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Eat margarine or your family will die

Eat margarine or your family will die

“Health food” commercials are getting worse and worse – and of course I’m not referring to adverts for kale or grass-fed beef. I’m talking about products with a list of unpronounceable ingredients – products I go out of my way to avoid. And given that you’re reading my blog, I suspect you do too.

There seems to have been a huge turn here. It seems to slow be becoming the norm to eat an unprocessed diet of real, whole foods. Avoiding processed carbs like bread and pasta seems to be slowly becoming mainstream, and a feat of fat is definitely starting to disappear. I get the impression the manufacturers of  all those other food-like-products are getting worried…

So which advert has been annoying me most this week?

Eat margarine or your family will die

Flora Pro-Activ

Cue upset wife that her husband has high cholesterol. He undertakes the Flora Pro-Activ challenge for three weeks, has his cholesterol re-checked. Ends with happy wife, now her husband isn’t about to drop dead due to a high cholesterol invoked heart attack.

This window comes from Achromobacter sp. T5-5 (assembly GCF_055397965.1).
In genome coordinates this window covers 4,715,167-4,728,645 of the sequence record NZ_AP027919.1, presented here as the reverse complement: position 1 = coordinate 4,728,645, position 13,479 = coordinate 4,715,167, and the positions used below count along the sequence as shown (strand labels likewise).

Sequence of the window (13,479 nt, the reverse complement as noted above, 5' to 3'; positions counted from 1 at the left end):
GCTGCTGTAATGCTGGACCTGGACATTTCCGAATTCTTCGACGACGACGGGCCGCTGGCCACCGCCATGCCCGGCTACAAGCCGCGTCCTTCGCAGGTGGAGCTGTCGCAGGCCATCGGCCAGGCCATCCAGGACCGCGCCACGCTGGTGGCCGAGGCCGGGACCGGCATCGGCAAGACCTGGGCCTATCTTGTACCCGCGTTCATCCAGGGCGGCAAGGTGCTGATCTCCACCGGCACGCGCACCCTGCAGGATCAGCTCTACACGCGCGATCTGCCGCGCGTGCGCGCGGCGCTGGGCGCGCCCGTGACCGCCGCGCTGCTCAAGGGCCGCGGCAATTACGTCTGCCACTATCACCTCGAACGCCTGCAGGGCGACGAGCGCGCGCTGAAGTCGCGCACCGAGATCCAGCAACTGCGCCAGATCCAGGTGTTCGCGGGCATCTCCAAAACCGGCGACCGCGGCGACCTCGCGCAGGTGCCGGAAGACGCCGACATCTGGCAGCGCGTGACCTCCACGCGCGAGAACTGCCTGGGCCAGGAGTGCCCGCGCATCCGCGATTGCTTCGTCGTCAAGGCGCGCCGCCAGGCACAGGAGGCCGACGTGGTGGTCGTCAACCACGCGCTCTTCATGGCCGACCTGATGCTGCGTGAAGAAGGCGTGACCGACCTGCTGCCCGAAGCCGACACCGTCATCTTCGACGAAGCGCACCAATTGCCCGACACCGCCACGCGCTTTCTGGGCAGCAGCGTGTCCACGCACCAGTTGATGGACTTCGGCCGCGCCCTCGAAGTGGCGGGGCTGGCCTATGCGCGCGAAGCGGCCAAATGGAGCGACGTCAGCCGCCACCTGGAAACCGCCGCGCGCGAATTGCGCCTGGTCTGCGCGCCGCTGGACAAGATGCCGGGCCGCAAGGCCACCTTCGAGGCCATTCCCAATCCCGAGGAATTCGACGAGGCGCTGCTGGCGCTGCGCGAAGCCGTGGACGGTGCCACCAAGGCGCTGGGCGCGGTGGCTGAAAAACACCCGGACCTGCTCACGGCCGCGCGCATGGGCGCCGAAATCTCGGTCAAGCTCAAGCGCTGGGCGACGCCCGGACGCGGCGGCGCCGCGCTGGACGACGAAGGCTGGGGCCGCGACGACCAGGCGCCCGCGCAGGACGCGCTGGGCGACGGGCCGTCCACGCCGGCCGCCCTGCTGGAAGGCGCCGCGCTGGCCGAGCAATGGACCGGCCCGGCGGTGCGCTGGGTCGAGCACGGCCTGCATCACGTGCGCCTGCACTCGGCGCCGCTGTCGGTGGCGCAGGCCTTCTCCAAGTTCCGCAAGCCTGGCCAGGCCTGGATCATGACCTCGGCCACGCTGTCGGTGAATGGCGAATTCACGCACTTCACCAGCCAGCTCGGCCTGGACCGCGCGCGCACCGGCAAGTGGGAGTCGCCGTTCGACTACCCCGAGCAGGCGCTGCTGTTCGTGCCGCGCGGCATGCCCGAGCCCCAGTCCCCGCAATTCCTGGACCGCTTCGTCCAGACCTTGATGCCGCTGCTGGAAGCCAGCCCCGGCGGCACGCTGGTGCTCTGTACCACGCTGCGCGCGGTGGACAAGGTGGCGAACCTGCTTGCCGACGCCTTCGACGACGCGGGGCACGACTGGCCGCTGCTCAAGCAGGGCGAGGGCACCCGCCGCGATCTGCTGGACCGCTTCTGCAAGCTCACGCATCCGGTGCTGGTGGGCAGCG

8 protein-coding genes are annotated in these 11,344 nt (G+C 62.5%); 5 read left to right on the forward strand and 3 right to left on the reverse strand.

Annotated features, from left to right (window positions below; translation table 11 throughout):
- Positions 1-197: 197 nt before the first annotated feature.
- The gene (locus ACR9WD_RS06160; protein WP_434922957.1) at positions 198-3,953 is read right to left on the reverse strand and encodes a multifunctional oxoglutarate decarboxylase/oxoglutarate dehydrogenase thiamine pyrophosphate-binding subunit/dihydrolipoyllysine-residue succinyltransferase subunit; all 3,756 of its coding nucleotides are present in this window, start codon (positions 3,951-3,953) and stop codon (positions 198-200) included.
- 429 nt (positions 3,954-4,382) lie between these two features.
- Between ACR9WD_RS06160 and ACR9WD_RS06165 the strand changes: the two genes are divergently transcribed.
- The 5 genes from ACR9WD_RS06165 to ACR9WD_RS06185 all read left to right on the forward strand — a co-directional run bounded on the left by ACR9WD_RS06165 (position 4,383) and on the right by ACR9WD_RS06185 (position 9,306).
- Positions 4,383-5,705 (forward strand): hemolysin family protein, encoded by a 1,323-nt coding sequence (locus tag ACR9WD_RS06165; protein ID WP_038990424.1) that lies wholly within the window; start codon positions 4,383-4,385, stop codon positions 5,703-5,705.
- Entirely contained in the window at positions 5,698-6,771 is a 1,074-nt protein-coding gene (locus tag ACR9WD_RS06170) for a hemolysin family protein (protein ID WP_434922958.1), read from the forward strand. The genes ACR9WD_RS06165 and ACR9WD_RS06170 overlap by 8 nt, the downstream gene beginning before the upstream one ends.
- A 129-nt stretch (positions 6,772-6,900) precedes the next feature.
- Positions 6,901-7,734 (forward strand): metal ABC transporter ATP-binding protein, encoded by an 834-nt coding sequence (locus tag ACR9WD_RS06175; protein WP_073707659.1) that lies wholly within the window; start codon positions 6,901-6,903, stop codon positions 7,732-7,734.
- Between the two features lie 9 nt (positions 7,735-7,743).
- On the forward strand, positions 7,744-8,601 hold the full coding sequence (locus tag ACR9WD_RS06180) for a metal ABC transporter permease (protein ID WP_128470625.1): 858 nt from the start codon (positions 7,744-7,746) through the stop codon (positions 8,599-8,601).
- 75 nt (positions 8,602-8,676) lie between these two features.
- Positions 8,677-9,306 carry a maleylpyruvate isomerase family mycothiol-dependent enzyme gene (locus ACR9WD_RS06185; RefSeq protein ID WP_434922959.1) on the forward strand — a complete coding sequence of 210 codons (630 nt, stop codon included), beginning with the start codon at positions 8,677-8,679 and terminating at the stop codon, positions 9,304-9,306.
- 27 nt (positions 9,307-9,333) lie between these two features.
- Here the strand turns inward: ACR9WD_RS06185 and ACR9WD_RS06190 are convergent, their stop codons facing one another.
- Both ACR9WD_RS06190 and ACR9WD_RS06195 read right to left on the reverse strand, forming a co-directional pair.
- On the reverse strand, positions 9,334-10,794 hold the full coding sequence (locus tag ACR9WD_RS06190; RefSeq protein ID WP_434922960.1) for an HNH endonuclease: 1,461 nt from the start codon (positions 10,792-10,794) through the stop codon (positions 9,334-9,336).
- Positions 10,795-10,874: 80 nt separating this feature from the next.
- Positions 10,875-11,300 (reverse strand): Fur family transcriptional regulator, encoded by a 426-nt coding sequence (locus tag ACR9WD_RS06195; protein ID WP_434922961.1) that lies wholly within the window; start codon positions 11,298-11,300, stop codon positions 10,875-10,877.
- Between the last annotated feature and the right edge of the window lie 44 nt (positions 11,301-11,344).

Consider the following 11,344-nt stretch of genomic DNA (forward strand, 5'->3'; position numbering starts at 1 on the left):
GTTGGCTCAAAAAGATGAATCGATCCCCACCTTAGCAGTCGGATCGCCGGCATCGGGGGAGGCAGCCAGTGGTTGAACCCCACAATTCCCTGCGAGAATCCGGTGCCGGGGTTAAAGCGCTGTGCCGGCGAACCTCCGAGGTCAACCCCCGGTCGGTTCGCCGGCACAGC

So what is the Flora challenge? For three weeks you eat 25 g of Flora every day, make sure you eat your wholegrains, replace BAD saturated fat with healthy saturated fat and generally keep your fat as low as possible. Nooo!

And what does Flora Pro-Activ actually contain?

Ingredients: Water, Vegetable Oils (30%), Plant Sterol Esters (12.5%), Buttermilk, Modified Waxy Corn Starch, Salt (1%), Emulsifiers (Mono-and Diglycerides of Fatty Acids, Sunflower Lecithin), Preservative (Potassium Sorbate), Citric Acid, Flavourings, Colour (Beta Carotene), Vitamin A and D

And evil butter? Let’s remind ourselves of the dangerous ingredients that contains: Pasteurised Cream (from Milk), Water, Salt. Three ingredients that I have in my kitchen; compared to unidentified “vegetable” oils and a host of ingredients not available at the local farmers market.

Despite a lot of research showing a higher cholesterol actually lowers the risk of heart attack, of course, these companies still like to keep us fearing cholesterol. More worrying is the margarine they want us to eat to benefit our health – so chemically processed, they are a fat that our bodies don’t recognise at all.